Rents in government-run wet markets have been frozen for years, and many stalls pay far less than an equivalent space on the street or in a shopping mall. The average rent for a stall is HK$2,700 per month, though some stalls rent for less than HK$100, such as a dry goods stall in Yuen Long’s Tai Kiu Market whose rent is just $81.70 per month.

Cheung says the low rents are used as an excuse by the government to avoid investing in new market infrastructure. It creates a vicious cycle, he says — rents are low because market conditions are poor, but unless those conditions improve, vendors cannot do enough business to justify increased rent.

“Wet markets provide a lot of jobs,” says Cheung, but the decline in business has hurt their ability to create employment. “When I was campaigning 10 years ago, I went to wet markets. Stall owners then were able to hire two or three workers. These days, they can’t afford to hire any staff. This is how it’s regressing.”

Unlike supermarkets, says Cheung, profits from a market stall go directly into its owners’ pockets. If that same person worked for a chain supermarket, he or she would earn the same hourly wage regardless of the store’s overall fortunes.

“The government doesn’t have a wet market policy to help give them an environment competitive with supermarkets,” says Cheung. “It’s because they don’t understand. I have had high officials debate with me about why we shouldn’t just do away with wet markets and shop at supermarkets instead.”

Six years ago, the government sold more than half of its markets to The Link. It was billed as an opportunity for the markets to be improved and made more competitive. But The Link has been criticized for stocking its properties with chain stores and raising rents far beyond what independent business owners can afford. In low-income Tin Shui Wai, where most wet markets are operated by The Link, food is so expensive that many residents travel to Yuen Long, where prices for vegetables and other staples are 30 percent cheaper.

Even free-market supporters like New People’s Party vice-chairman Michael Tien have taken The Link to task for making its markets unaffordable to local residents. With a primary focus on pleasing shareholders, Tien wrote in an editorial in September 2010, “concern for small business owners and their customers is a distant second.”

Tai Yuen Market is meant to prove otherwise. Rents for existing tenants have been frozen for three years. Ken Greig’s new design has made it more spacious, with better access to the street and a staggered layout so that visitors have a clear view of every stall.

Other changes include a detailed website with photographs and profiles describing the specialities of each merchant, as well as women hired from the nearby housing estates who act as greeters and guides for market shoppers.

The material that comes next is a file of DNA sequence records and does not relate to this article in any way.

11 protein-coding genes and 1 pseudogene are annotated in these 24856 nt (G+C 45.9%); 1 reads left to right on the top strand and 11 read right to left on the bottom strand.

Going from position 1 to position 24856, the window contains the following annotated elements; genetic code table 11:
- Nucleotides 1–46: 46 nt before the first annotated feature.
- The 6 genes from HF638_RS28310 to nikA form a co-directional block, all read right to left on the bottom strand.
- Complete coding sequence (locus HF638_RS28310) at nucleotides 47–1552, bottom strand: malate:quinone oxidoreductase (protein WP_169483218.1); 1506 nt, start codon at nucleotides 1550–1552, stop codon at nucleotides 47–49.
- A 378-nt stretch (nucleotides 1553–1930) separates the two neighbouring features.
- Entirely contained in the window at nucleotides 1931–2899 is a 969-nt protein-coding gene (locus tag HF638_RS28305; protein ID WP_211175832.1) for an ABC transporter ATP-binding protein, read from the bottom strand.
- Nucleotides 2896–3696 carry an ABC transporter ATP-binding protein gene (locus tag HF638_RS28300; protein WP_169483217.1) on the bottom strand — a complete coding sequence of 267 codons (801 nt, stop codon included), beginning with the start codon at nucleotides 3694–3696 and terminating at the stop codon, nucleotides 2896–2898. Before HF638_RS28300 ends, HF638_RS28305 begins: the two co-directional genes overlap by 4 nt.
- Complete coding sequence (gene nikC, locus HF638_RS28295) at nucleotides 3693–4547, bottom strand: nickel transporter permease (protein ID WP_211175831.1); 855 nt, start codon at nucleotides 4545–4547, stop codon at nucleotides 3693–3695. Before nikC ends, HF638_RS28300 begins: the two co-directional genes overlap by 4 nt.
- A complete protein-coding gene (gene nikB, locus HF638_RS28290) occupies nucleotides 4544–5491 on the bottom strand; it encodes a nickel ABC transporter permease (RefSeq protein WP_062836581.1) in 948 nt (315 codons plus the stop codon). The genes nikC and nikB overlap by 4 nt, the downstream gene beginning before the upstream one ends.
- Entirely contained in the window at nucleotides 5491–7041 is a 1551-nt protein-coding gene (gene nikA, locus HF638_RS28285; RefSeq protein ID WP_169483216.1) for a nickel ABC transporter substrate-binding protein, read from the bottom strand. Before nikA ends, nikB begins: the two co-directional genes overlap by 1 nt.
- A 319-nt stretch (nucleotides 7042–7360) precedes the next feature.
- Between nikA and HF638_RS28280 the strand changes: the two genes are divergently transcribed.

Early next year, the final phase of renovation will be complete when a new extension opens with more upscale tenants such as European-style delis. The Link says these high end shops will subsidize the low rents of existing merchants.

There will also be a rooftop vegetable garden cultivated by a professional organic farmer. Market waste will be composed and turned into fertilizer. Produce grown on the roof will be used in cooking lessons offered downstairs; surplus vegetables will be sold by the market’s merchants.

All of this was enough to earn The Link an Environmental Excellence Award at this year’s Asian Corporate Social Responsibility Awards. “We have a good relationship with the tenants,” says Cissy Tsang, The Link’s head of market development. “Every tenant here has a very good story. They first came here as very poor hawkers and they’ve since been able to raise their children and buy homes. Their children are all very well-educated, but some have even quit their careers to run their parents’ stalls.”

Since the renovation, many stalls have hired extra employees to help cope with the increase in business. “It’s much better than before,” says the owner of Fat Kee Vegetables whose surname is Lau. When the renovated market opened, Lau began displaying her vegetables in wicker baskets instead of the usual styrofoam containers. “It looks prettier — the customers like it,” she says.

The government is also making some changes to the way it designs and manages its markets. Over the past three years, the FEHD has spent $230 million to improve lighting, drainage and ventilation in its markets, as well as replacing the floor and wall tiles. It is also renting out more stalls to bakeries and cafe to create a more rounded mix of tenants. And last year, it published an illustrated guide, in ten languages, to all the food items on sale in Hong Kong’s wet markets.

Some markets are also being renovated, such as the Fa Yuen Street Market in Mong Kok, which was originally slated to be closed. But there are no plans for any renovations on the scale of Tai Yuen Market.

Tommy Cheung says this is a missed opportunity. “Even if many things are wrong with Hong Kong’s wet markets, there are still so many people who shop in them,” he says. “If we make the environment user-friendly, imagine how many people would want to shop there.”